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Tim Tebow - An Experiment That's Working

Johnie Freatman |
December 14, 2011 | 6:22 p.m. PST

Associate Sports Editor


Love him or hate him, Tebow is making it fun to watch the Broncos. (Creative Commons)
Love him or hate him, Tebow is making it fun to watch the Broncos. (Creative Commons)
In the midst of the Broncos latest improbable comeback marked, as usual, by Tim Tebow’s clutch play, fans and analysts alike are searching for the same thing they have been throughout this magic carpet ride: an explanation. 

How in the world does this team, led by a quarterback with such unconventional skills, keep getting it done? 

While this search for answers is understandable, predictable even, it misses the point. Many aspects of this simply can’t be explained, at least not in the conventional sense we’ve become accustomed to. Instead of searching for answers that aren’t there, explaining it away, or even arguing about Tebow’s future, people would be better served to simply enjoy something that we may never see again.

If nothing else, enjoy it because there’s plenty of room for cynicism elsewhere in sports. 

Just in the past week, we’ve seen numerous examples of the bad side of sports. The National League MVP testing positive for steroids, David Stern attempting to exert unprecedented control on his league, the ongoing Jerry Sandusky saga and his highly questionable legal tactics, and the list goes on.

In the Broncos, America has a true feel-good story. This is a team that, after five weeks, was closer to Andrew Luck than even the faintest of playoff hopes. They were 1-4 with an anemic offense and more questions about what quarterback they’d be able to get in the draft than about their prospects for even salvaging a respectable season.

Enter Tebow. 

Ever since training camp, there had been more scathing assessments of his playing abilities by people like Merril Hoge and Boomer Esiason than any quarterback in recent memory. Some even viewed his insertion into the starting lineup, and the team’s curious decision to trade wide receiver Brandon Lloyd the week before, as a concession of defeat. Conspiracy theorists argued it was a ploy to “tank” and get Luck.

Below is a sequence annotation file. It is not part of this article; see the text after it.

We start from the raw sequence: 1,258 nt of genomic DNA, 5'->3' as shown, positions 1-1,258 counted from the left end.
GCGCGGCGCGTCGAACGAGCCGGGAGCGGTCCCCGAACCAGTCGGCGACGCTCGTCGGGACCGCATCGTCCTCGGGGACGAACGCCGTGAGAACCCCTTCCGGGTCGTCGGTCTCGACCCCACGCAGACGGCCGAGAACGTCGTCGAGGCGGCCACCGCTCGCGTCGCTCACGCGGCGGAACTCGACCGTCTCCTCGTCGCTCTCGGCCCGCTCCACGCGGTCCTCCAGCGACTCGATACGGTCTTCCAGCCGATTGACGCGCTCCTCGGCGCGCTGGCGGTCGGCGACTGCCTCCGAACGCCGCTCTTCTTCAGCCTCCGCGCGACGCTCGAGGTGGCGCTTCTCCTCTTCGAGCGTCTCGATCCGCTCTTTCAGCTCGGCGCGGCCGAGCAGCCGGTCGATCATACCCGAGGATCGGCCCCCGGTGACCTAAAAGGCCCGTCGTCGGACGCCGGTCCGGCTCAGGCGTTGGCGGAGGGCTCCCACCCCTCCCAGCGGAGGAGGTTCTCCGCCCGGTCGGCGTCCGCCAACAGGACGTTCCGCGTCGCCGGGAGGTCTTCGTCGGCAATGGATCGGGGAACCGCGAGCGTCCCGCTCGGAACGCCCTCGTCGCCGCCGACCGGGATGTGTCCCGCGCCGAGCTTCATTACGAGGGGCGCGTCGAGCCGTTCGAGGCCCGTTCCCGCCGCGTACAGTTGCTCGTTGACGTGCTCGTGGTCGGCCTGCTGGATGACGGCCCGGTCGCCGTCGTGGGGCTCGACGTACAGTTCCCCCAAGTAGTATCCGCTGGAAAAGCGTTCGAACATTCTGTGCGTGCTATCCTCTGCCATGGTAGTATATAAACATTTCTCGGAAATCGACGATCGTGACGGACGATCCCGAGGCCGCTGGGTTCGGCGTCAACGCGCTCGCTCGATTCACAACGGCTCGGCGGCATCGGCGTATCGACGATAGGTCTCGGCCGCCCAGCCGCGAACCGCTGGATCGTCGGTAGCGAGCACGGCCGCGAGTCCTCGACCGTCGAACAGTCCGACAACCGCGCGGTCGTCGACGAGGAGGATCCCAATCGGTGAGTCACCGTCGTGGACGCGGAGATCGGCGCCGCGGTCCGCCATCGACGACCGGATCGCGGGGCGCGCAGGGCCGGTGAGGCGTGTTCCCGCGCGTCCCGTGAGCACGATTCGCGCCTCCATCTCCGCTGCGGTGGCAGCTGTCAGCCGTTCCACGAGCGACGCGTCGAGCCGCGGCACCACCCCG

Instead, Tebow began to win…and win…and win. However, these weren’t your average wins. Of the seven Tebow has acquired in eight starts this season, five were fourth-quarter comebacks. Some of these wins seemed to defy logic, like Miami and, most recently, Chicago. After frequently playing poorly for three quarters, Tebow has seemed to turn into a totally different player in the fourth, especially in the last five minutes. His ability in the clutch is uncanny.

Thus, another reason to enjoy the Broncos and Tebow: he’s winning in a way that we simply have never seen before, both in volume and style. Tebow’s six fourth-quarter comeback wins are the most all-time for a quarterback with 11 career starts. 

Perhaps just as impressive are the mechanical limitations he’s overcoming. Those who criticize his elongated throwing motion and poor footwork have valid points. Tebow doesn’t possess the classic quarterback skills of a Peyton Manning or Tom Brady… or even Luck or Matt Barkley. 

Though it’s difficult at times to think of a hulking presence like Tebow as an underdog, that’s exactly what he is. Evaluating him solely on the basis quarterbacks have always been measured, the aforementioned talking heads may indeed have had grounds to dismiss Tebow as somebody who couldn’t succeed at the position.